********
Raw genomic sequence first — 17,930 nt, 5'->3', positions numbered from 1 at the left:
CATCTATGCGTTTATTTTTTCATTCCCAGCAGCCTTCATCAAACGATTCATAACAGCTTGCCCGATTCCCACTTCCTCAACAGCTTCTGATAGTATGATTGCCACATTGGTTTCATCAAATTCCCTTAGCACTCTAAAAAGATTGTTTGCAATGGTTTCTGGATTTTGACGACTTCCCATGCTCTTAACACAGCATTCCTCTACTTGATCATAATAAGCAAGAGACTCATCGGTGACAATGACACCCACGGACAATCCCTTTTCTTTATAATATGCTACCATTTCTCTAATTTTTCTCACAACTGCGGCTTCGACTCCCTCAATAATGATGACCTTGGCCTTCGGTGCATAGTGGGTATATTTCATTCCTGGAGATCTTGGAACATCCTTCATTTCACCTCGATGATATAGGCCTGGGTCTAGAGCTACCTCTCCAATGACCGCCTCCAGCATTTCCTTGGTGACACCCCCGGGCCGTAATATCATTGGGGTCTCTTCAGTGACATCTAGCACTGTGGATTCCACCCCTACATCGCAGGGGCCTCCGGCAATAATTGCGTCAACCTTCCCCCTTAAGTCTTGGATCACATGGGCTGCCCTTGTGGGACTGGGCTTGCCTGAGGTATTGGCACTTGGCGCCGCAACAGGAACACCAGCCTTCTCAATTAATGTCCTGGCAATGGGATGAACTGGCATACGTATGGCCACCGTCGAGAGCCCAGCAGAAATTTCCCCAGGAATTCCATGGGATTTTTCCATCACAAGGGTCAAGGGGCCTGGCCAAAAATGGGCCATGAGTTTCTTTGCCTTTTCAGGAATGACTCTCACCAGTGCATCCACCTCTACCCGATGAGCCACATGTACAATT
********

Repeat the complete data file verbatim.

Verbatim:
Raw genomic sequence first — 17,930 nt, 5'->3', positions numbered from 1 at the left:
CATCTATGCGTTTATTTTTTCATTCCCAGCAGCCTTCATCAAACGATTCATAACAGCTTGCCCGATTCCCACTTCCTCAACAGCTTCTGATAGTATGATTGCCACATTGGTTTCATCAAATTCCCTTAGCACTCTAAAAAGATTGTTTGCAATGGTTTCTGGATTTTGACGACTTCCCATGCTCTTAACACAGCATTCCTCTACTTGATCATAATAAGCAAGAGACTCATCGGTGACAATGACACCCACGGACAATCCCTTTTCTTTATAATATGCTACCATTTCTCTAATTTTTCTCACAACTGCGGCTTCGACTCCCTCAATAATGATGACCTTGGCCTTCGGTGCATAGTGGGTATATTTCATTCCTGGAGATCTTGGAACATCCTTCATTTCACCTCGATGATATAGGCCTGGGTCTAGAGCTACCTCTCCAATGACCGCCTCCAGCATTTCCTTGGTGACACCCCCGGGCCGTAATATCATTGGGGTCTCTTCAGTGACATCTAGCACTGTGGATTCCACCCCTACATCGCAGGGGCCTCCGGCAATAATTGCGTCAACCTTCCCCCTTAAGTCTTGGATCACATGGGCTGCCCTTGTGGGACTGGGCTTGCCTGAGGTATTGGCACTTGGCGCCGCAACAGGAACACCAGCCTTCTCAATTAATGTCCTGGCAATGGGATGAACTGGCATACGTATGGCCACCGTCGAGAGCCCAGCAGAAATTTCCCCAGGAATTCCATGGGATTTTTCCATCACAAGGGTCAAGGGGCCTGGCCAAAAATGGGCCATGAGTTTCTTTGCCTTTTCAGGAATGACTCTCACCAGTGCATCCACCTCTACCCGATGAGCCACATGTACAATT